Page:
Obama’s speech draws student crowd

By Gretchen Andersen

The folks up on Capitol Hill can be an entertaining lot, especially when televised.

President… The folks up on Capitol Hill can be an entertaining lot, especially when televised.

President Barack Obama gave his State of the Union address last night, and Pitt students gathered to watch as he addressed a range of topics including education and job opportunities — issues that have direct relevance for college students.

Laughs and applause came often during the President’s address as students watched Speaker of the House John Boehner and Vice President Joe Biden get into a bit of a nudge war, trading friendly elbows after some of Obama’s more controversial points.

The watch party was hosted by Pitt College Democrats, and more than 45 people attended.

Before the State of the Union began, City Councilman Bruce Kraus appeared before students and community members for a half hour question-and-answer session.

Kraus answered quiries about fundraising, campaigning, public safety, over-consumption of alcohol and reaching out to constituents — some of the topics Obama also covered.

“Always address your constituency,” he said. “People don’t vote with their minds — and I don’t mean for that to be taken offensively — but with their emotions. If you establish an emotional connection with a constituent, you will have their vote.”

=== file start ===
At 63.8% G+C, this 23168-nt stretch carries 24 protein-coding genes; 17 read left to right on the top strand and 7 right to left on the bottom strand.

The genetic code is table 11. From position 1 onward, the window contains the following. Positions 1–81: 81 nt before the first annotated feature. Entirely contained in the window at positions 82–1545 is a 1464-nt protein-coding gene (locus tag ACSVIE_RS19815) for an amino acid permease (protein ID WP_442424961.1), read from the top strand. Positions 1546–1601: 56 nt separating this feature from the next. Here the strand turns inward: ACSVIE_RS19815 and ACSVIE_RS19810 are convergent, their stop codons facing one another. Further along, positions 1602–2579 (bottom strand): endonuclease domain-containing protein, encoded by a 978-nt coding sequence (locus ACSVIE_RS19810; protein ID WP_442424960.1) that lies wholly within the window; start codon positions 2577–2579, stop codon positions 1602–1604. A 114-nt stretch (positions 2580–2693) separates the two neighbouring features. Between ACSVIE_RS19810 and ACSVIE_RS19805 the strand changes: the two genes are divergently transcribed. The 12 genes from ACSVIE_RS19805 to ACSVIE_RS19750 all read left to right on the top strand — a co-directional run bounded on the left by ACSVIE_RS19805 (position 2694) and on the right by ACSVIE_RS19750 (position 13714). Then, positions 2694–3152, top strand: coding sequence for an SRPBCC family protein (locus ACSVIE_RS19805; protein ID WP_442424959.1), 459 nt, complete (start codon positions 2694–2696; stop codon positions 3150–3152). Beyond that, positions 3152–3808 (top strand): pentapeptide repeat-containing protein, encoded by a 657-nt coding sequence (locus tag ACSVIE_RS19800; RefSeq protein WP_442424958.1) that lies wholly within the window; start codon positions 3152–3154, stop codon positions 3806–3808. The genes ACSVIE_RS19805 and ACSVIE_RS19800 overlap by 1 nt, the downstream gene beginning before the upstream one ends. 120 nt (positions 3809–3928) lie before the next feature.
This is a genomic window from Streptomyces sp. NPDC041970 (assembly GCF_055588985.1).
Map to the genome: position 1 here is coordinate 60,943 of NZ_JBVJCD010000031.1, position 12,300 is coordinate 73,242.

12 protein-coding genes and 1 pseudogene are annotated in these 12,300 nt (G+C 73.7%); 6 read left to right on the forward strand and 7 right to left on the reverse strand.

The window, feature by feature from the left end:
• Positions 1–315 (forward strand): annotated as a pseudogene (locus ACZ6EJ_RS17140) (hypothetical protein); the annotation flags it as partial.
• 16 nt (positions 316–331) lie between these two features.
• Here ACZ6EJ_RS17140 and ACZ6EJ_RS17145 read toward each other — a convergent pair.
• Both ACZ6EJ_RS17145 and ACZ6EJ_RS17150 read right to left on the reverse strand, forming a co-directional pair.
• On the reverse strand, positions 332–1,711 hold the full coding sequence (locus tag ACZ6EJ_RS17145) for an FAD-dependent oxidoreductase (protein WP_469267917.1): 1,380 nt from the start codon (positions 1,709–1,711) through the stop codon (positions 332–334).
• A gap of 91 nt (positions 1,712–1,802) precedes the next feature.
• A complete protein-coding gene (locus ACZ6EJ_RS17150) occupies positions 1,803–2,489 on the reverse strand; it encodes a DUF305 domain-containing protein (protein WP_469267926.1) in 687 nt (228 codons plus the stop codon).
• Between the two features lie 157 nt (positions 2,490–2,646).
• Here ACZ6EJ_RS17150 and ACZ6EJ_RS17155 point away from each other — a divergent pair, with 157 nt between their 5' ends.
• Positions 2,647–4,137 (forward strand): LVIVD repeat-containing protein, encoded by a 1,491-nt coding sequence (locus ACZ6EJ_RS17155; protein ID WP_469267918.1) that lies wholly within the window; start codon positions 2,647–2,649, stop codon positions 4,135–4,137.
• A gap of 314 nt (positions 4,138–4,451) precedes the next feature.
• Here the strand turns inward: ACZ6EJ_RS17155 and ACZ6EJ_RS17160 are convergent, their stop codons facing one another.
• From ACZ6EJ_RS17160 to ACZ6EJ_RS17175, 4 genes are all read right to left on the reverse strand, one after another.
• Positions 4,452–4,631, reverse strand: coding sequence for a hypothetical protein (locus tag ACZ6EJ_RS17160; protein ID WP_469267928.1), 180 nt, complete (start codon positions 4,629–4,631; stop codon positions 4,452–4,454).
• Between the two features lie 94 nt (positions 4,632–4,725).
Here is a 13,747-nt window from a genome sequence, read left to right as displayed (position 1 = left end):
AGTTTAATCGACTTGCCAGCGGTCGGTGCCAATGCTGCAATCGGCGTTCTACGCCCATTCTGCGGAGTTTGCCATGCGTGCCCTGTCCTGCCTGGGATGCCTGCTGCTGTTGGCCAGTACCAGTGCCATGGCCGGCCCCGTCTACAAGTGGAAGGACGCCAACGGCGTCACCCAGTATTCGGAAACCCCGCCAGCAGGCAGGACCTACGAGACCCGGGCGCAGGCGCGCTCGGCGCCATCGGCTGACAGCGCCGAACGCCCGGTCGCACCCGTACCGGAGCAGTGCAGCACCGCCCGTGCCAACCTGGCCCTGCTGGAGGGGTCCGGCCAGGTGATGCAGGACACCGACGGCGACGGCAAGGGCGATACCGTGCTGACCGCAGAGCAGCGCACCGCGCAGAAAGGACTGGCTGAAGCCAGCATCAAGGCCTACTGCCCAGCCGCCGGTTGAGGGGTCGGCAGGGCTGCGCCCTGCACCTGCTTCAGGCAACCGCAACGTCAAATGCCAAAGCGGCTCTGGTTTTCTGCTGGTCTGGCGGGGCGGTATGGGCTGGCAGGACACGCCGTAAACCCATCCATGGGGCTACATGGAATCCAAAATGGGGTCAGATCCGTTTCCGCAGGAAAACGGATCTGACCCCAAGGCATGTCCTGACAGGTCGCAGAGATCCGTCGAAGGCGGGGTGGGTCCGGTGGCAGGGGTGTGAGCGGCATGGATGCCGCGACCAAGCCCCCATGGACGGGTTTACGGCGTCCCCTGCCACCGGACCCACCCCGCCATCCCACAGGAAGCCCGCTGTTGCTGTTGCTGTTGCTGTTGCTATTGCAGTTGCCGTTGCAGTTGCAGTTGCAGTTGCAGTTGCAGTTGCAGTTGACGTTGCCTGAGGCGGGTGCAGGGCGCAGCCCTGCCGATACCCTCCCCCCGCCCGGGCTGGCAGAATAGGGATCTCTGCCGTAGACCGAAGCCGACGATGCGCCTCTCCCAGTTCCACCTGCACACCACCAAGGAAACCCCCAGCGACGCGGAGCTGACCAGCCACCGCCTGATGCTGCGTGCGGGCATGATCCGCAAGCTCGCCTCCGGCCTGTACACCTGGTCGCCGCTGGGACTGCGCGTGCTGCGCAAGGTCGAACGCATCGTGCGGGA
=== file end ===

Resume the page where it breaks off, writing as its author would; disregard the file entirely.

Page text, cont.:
Grad student Henry Goodelman, who’s enrolled in the School of Education, said he was impressed by Kraus.

“I thought he had a really good perspective on City Council relations with the entity of his constituency, students and regular citizens,” Goodelman said.

Students weren’t the only ones who attended, though.

Gustavo Envela, a Mt. Lebanon resident who said he was working to become a presidential candidate in Equatorial Guinea, also came to William Pitt Union to watch the address.

Envela was born in Equatorial Guinea and moved to Oregon when he was very young. He competed in the Olympics as a sprinter for Equatorial Guinea and then studied at Stanford University, where he said he received bachelor’s degrees in political science and African studies.

While watching the address, Envela was enthused when Obama spoke of American democracy.

“It was very motivational to realize that Obama sees that the world is a big arena, and the U.S. is a launching pad for dreams to come true,” Envela said.

Many of the students reciprocated Envela’s enthusiasm, breaking out into cheers during breaks in the speech.

When Obama said that troops will start coming back home in July, voices shouted “Hell Yeah!” and plenty of “woos” echoed in the room.

Students also cheered when Obama said “we are home to the world’s best colleges and universities.”

As Obama spoke of Boehner and his rise from a modest upbringing in Ohio to Speaker of the House, students screamed “He’s crying!”

College Democrats president Matthew DiFiore said that the turnout was excellent. Vice President Nneoma Njubigbo said the group began organizing the watch party two weeks ago.